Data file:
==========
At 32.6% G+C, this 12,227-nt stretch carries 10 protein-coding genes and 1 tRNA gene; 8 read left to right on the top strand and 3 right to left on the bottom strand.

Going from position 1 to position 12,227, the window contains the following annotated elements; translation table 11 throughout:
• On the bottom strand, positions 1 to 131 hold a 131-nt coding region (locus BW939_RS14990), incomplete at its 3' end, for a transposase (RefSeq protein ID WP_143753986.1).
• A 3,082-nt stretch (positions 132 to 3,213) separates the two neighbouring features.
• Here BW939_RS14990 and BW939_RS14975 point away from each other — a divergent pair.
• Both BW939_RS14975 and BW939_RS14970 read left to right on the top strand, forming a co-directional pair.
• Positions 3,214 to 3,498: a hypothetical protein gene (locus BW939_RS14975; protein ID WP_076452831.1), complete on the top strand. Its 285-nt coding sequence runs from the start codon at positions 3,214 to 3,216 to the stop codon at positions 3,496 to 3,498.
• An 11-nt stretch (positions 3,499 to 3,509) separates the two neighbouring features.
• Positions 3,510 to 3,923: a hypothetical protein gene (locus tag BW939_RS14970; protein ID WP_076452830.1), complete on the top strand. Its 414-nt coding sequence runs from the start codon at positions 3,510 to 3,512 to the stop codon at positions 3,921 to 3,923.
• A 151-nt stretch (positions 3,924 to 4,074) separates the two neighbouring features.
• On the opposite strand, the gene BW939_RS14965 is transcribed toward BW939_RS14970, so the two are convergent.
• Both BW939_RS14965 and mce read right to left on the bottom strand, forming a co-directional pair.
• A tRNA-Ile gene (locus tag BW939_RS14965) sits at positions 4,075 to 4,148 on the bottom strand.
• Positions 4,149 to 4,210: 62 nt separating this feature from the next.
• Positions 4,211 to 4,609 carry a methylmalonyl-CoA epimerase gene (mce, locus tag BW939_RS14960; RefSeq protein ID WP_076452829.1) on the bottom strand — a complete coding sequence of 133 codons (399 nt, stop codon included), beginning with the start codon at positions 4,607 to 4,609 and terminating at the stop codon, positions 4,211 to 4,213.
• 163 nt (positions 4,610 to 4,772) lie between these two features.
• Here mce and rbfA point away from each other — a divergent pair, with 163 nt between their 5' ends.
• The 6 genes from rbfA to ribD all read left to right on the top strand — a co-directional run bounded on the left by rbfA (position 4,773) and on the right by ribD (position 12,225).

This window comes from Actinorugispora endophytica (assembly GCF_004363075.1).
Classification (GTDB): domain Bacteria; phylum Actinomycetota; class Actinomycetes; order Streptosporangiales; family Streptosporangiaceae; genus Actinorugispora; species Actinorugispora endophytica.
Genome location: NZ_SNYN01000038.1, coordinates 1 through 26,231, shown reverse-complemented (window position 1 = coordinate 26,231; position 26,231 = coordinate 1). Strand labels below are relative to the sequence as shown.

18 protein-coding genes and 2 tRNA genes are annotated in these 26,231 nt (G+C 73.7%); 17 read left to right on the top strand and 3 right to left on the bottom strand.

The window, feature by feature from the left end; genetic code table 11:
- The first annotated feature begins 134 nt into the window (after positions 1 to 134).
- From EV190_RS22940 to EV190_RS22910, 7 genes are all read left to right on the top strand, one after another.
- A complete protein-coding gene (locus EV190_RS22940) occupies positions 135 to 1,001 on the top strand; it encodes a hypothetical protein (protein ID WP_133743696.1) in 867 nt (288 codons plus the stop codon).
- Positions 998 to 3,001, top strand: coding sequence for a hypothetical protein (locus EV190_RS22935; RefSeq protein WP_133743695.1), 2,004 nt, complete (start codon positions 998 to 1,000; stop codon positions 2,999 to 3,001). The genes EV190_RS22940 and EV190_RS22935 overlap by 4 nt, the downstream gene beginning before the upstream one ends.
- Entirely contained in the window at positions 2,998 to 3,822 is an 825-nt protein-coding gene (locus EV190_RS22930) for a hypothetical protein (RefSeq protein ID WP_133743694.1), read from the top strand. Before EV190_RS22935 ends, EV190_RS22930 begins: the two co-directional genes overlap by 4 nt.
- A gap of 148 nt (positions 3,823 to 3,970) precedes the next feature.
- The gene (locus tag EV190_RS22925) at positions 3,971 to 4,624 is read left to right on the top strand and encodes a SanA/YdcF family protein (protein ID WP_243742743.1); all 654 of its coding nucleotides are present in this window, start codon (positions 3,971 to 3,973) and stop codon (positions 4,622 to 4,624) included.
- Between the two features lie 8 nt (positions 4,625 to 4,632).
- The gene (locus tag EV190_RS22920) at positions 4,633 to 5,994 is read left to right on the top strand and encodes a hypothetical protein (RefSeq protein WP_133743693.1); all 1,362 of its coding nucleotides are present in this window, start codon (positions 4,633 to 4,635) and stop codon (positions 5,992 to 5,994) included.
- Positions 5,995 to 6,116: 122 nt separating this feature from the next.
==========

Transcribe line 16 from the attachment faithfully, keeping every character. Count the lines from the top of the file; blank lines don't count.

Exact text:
• 163 nt (positions 4,610 to 4,772) lie between these two features.